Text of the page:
What is FIFO Inventory Valuation Method?
FIFO accounting method stands for First In First Out and is one of the most common methods to value inventory at the end of any accounting period and thus it impacts the cost of goods sold value during the particular period.
Inventory costs are reported either on the balance sheet or they are transferred to the income statement as an expense to match against sales revenues. When inventories are used up in production or are sold, their cost is transferred from the balance sheet to the income statement as cost of goods sold
Under the FIFO method of accounting inventory valuation, the goods which are purchased at the earliest are the first one to be removed from the inventory account. This results in remaining inventory at books to be valued at the most recent price for which the last stock of inventory is purchased. This results in inventory asset recorded on the balance sheet at most recent costs.
Conversely, this method also results in older historical purchase price allocated to the cost of goods sold (COGS) and matched against current period revenues.
FIFO method of inventory valuation results in an overstatement of gross margin in an inflationary environment and therefore does not necessarily reflects a proper matching of revenues and costs. For example, in an environment where inflation is on the upward trend, current revenue will be matched against older and lower-cost inventory items and this will result in the highest possible gross margin.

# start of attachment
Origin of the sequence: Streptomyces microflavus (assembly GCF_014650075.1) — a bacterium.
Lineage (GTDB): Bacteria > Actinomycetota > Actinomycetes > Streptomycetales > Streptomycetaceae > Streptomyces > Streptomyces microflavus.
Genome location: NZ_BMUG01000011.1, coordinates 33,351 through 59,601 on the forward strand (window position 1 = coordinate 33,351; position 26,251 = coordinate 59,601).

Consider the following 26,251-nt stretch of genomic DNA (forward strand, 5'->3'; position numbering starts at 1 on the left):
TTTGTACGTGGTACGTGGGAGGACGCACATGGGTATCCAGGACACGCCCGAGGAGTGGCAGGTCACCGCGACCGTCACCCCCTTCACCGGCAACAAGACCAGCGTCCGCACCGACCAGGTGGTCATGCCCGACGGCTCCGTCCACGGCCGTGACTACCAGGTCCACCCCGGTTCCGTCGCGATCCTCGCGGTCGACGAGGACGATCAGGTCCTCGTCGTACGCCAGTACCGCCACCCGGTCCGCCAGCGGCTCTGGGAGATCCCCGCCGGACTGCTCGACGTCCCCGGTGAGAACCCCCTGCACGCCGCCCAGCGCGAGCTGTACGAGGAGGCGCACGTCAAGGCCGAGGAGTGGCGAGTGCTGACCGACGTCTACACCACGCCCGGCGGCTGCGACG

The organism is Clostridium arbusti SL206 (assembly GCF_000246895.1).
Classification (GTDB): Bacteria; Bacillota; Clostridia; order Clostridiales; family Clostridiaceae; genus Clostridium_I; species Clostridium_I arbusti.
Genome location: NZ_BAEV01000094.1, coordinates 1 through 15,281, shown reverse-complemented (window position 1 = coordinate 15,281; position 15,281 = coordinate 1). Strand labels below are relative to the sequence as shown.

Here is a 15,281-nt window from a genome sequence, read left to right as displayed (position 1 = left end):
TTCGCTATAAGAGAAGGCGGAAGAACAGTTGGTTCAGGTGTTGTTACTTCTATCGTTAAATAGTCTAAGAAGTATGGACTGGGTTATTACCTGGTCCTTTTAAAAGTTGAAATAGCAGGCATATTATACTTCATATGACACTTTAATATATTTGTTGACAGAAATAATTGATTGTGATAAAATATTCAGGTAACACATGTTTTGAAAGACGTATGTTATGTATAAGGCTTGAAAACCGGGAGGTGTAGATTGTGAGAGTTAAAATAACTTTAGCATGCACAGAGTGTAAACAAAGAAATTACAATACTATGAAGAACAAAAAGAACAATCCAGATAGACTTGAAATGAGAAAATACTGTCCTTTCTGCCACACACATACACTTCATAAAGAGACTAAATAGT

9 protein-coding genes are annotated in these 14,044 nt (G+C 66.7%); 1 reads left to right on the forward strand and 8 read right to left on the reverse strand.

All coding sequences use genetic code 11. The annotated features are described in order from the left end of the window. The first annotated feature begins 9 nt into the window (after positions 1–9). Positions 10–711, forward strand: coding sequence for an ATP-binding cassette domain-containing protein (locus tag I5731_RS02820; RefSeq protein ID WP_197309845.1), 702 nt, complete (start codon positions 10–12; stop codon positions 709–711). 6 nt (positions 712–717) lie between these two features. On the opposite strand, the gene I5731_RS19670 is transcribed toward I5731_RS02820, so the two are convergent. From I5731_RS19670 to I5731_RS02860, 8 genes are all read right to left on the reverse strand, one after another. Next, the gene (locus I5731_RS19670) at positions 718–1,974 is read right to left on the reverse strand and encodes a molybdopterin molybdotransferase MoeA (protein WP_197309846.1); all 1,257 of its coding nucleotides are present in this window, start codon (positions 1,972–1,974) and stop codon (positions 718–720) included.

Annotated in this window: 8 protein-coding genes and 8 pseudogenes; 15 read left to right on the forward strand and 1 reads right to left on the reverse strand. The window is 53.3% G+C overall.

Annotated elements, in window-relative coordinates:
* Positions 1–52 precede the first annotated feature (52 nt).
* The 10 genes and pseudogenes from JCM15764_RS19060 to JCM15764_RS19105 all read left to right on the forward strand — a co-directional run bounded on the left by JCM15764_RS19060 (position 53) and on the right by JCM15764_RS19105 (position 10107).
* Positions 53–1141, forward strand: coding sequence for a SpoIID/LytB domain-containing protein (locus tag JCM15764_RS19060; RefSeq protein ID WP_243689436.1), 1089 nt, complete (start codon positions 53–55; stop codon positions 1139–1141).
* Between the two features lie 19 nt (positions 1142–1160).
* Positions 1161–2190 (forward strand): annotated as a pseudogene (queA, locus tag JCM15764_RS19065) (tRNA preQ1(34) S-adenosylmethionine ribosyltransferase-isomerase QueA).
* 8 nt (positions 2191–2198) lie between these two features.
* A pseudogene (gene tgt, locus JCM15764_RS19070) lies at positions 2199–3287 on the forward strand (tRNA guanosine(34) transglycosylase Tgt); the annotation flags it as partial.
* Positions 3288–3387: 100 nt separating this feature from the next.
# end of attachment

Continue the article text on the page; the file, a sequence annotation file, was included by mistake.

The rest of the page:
The FIFO method inventory valuation is commonly used under both International Financial Reporting Standards (IFRS) and Generally Accepted Accounting Principles (GAAP).
First In First Out Inventory Method Examples
ABC Corporation uses the FIFO method of inventory valuation for the month of December. During that month, it records the following transactions:
Unit of Goods sold: 1000 Beginning inventory + 2000 Purchased – 1250 Ending inventory = 1750 Units. Calculation of First In First Out method
The controller uses the information in the above table to calculate the cost of goods sold for the month of December, as well as inventory balance as of the end of December.
As shown above, $42,000 cost of goods sold and $36,000 ending inventory equals the $78,000 combined total of beginning inventory and purchases during the month.
Reason for Using FIFO Method of Inventory Valuation
A business which are in the trading of perishable items generally sells the items which are purchased earliest first, FIFO method of inventory valuation generally gives the most accurate calculation of the inventory and sales profit. Other examples include retail businesses that sell foods or other products with an expiration date.
However, there are times when even other businesses that don’t fit this description of perishable items use First In First Out method for the following reason: Profit and loss statement would reflect a higher gross profit and shows a stronger financial position that is higher net profit to the investors. From the balance sheet point of view also, the inventory are valued at a cost at the current price and this would results in a strong balance sheet as inventory would potentially carry a higher value under the FIFO method inventory valuation (assuming an inflationary environment).